Antitrust violations function as a major tool of systemic racism. The 1866 Civil Rights Act -- recently receiving public spotlight due to Comcast Corporation's attempt to repeal it to prevent from allowing Byron Allen's media company from entering the wealth-building class of his chosen industry -- is the law that enables the Black American former slave class to do business, make contracts and have all of the exact same wealth-building opportunities that whites enjoy. During Reconstruction, the former slave holder class deliberately fanned the flames of poor white resentments to create domestic terror hate groups designed to discourage the Black American freedmen from doing business and building wealth by actively destroying/stealing everything they were able to create and amass. Then the 1% class began monopolizing industries beginning with John D. Rockefeller's monopolization of the petroleum industry. Because this closing of the markets prevented white companies from building wealth, too, the white populists protested and the first antitrust laws were established in 1890. But the damage had already been done -- the 1% class saw that the rest of the white populace were 100% willing to economically oppress a portion of American citizenry to quench their own selfish greed, so the rich had no qualms about exploiting this hypocrisy and doing whatever they wanted to do. Despite more and more antitrust laws being put in place by a short succession of white populace free market champions, the rich would push back until eventually the greater population of the country would forget how important preventing the markets from closing really was. 

Today, the idea of the American captalist free markets is practically a myth, as the who's who of mega-corporate entities have free monopolist reign to hoard wealth as they like with the very stupid modern population actually applauding them for it: figures like Jeff Bezos, Warren Buffett, Elon Musk, etc., are treated like a modern new gods pantheon instead of the wealth hoarding cartel of villains they really are.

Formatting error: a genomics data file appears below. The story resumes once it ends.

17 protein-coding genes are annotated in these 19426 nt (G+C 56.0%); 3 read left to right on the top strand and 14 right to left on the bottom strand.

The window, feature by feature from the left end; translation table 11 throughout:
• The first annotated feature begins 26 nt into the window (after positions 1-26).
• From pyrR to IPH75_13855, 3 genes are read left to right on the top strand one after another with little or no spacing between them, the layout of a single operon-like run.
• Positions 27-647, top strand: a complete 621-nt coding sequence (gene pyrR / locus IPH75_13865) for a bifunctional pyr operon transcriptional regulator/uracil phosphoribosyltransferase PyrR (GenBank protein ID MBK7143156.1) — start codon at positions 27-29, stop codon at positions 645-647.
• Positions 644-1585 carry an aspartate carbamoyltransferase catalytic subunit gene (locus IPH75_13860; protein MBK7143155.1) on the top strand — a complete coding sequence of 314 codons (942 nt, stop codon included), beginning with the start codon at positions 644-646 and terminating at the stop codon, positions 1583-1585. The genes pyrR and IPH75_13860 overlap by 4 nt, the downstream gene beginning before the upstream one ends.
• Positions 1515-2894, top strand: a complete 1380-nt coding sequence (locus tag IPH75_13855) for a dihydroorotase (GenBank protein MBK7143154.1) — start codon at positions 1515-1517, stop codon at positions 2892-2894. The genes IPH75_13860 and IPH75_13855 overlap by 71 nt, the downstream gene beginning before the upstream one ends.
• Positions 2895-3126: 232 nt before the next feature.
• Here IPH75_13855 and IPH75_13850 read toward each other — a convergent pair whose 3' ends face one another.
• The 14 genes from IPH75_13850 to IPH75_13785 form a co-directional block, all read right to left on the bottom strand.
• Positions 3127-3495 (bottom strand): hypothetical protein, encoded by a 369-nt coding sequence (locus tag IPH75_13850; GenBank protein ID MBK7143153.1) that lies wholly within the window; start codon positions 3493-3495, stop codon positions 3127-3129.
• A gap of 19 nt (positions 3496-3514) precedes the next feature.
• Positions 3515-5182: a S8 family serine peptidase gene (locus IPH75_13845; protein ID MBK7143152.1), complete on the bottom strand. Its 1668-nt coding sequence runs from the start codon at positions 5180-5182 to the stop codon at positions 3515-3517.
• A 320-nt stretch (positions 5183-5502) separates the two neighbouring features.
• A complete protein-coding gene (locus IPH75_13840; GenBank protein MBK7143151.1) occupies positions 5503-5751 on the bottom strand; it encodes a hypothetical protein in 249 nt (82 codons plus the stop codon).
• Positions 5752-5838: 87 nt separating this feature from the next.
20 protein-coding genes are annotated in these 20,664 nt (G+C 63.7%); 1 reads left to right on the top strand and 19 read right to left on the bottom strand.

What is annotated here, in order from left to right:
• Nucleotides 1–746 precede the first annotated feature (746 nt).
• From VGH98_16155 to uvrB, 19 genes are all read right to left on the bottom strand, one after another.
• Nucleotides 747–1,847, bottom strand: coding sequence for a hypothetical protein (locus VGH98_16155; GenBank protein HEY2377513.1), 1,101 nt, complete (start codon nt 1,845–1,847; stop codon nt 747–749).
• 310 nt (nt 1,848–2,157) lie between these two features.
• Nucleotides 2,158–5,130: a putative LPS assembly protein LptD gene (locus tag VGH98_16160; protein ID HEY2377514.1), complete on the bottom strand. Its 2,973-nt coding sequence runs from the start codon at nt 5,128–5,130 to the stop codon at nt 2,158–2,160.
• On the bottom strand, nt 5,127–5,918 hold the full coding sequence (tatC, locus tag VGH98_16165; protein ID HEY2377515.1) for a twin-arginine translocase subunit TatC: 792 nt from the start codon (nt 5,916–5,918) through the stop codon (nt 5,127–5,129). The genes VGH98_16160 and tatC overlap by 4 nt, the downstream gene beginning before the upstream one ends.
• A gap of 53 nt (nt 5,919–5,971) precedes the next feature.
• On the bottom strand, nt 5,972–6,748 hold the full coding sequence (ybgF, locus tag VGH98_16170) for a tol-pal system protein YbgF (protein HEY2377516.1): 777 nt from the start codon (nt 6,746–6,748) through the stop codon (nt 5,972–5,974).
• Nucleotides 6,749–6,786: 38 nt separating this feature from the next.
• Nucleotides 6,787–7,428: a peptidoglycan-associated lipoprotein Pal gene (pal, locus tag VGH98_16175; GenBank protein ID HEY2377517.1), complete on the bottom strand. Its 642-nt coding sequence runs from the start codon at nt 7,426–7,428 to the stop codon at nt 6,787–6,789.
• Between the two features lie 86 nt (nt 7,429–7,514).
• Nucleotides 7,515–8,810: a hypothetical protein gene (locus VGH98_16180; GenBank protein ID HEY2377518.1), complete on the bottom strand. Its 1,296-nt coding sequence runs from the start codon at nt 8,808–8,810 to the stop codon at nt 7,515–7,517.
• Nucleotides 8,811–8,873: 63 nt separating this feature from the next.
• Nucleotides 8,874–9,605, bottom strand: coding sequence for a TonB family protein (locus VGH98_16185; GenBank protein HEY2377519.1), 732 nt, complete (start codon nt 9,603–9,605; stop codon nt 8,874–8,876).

6a.) Comcast Corporation and its outside counsel retained Cornerstone Research to work on regulatory and competition issues related to the $30 billion joint venture between Comcast and NBC Universal (NBCU).

The FCC and DOJ approved the joint venture with certain conditions.

Cornerstone Research provided economic analysis during the regulatory review process at the Federal Communications Commission (FCC) and the Department of Justice (DOJ), which focused on the competitive implications of the combination of NBCU’s content with Comcast’s distribution platforms. We worked with two economic experts, Professor Gregory Rosston of Stanford University and Dr. Michael Topper, a vice president of Cornerstone Research, who submitted reports to the reviewing agencies.

Professor Rosston and Dr. Topper analyzed the implications of the transaction for competition in national and local advertising markets; analyzed the likely procompetitive effects of the transaction on the quantity, quality, and convenience of video viewing by consumers; and responded to theories of competitive harm. Cornerstone Research also contributed to several other submissions to and meetings with the FCC and DOJ, and worked with counsel for Comcast and NBCU to respond to economic issues advanced by parties opposing the transaction or seeking the imposition of conditions. After an extensive review process, the FCC and DOJ approved the joint venture with certain conditions.

Laura Phillips Sawyer

7.) "Rather than viewing the history of American capitalism as the unassailable ascent of large-scale corporations and free competition, American Fair Trade argues that trade associations of independent proprietors lobbied and litigated to reshape competition policy to their benefit. At the turn of the twentieth century, this widespread fair trade movement borrowed from progressive law and economics, demonstrating a persistent concern with market fairness - not only fair prices for consumers but also fair competition among businesses. Proponents of fair trade collaborated with regulators to create codes of fair competition and influenced the administrative state's public-private approach to market regulation. New Deal partnerships in planning borrowed from those efforts to manage competitive markets, yet ultimately discredited the fair trade model by mandating economy-wide trade rules that sharply reduced competition. Laura Phillips Sawyer analyzes how these efforts to reconcile the American tradition of a well-regulated society with the legacy of Gilded Age of laissez-faire capitalism produced the modern American regulatory state." ~Laura Phillips Sawyer; American Fair Trade: Proprietary Capitalism, Corporatism, and the 'New Competition,' 1890–1940

Joe Rogan Experience #1114 - Matt Taibbi


8a.) Joe Rogan: “How the fuck did they get away with giving the CEOs bonuses?" 

Matt Taibbi: “lol During that time?”

Joe Rogan: “Yeah. Giant bonuses during the time when they had to be bailed out by the tax payers.”